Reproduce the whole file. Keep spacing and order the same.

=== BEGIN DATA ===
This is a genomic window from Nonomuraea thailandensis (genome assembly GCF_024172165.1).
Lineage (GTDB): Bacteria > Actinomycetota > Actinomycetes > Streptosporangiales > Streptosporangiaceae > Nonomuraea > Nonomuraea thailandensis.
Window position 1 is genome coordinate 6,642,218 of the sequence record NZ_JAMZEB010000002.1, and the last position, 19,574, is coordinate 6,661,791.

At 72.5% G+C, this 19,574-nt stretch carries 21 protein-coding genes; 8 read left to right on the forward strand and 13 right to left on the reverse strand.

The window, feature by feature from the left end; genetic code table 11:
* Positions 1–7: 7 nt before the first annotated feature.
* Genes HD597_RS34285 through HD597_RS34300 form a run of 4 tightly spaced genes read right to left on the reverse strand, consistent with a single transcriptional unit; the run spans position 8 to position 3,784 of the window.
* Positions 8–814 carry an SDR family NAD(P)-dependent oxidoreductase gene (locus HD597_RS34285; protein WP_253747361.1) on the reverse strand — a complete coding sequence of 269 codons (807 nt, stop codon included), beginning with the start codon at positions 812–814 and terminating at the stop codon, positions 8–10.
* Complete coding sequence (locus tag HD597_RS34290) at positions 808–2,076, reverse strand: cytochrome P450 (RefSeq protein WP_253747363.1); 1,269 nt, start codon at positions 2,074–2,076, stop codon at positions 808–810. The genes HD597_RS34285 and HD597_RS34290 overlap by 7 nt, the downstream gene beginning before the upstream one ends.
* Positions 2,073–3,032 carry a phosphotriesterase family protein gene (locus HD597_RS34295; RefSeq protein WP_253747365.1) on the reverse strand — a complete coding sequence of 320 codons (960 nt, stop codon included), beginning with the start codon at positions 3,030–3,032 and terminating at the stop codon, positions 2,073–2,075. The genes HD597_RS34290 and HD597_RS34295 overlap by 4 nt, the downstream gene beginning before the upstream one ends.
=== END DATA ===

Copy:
This is a genomic window from Nonomuraea thailandensis (genome assembly GCF_024172165.1).
Lineage (GTDB): Bacteria > Actinomycetota > Actinomycetes > Streptosporangiales > Streptosporangiaceae > Nonomuraea > Nonomuraea thailandensis.
Window position 1 is genome coordinate 6,642,218 of the sequence record NZ_JAMZEB010000002.1, and the last position, 19,574, is coordinate 6,661,791.

At 72.5% G+C, this 19,574-nt stretch carries 21 protein-coding genes; 8 read left to right on the forward strand and 13 right to left on the reverse strand.

The window, feature by feature from the left end; genetic code table 11:
* Positions 1–7: 7 nt before the first annotated feature.
* Genes HD597_RS34285 through HD597_RS34300 form a run of 4 tightly spaced genes read right to left on the reverse strand, consistent with a single transcriptional unit; the run spans position 8 to position 3,784 of the window.
* Positions 8–814 carry an SDR family NAD(P)-dependent oxidoreductase gene (locus HD597_RS34285; protein WP_253747361.1) on the reverse strand — a complete coding sequence of 269 codons (807 nt, stop codon included), beginning with the start codon at positions 812–814 and terminating at the stop codon, positions 8–10.
* Complete coding sequence (locus tag HD597_RS34290) at positions 808–2,076, reverse strand: cytochrome P450 (RefSeq protein WP_253747363.1); 1,269 nt, start codon at positions 2,074–2,076, stop codon at positions 808–810. The genes HD597_RS34285 and HD597_RS34290 overlap by 7 nt, the downstream gene beginning before the upstream one ends.
* Positions 2,073–3,032 carry a phosphotriesterase family protein gene (locus HD597_RS34295; RefSeq protein WP_253747365.1) on the reverse strand — a complete coding sequence of 320 codons (960 nt, stop codon included), beginning with the start codon at positions 3,030–3,032 and terminating at the stop codon, positions 2,073–2,075. The genes HD597_RS34290 and HD597_RS34295 overlap by 4 nt, the downstream gene beginning before the upstream one ends.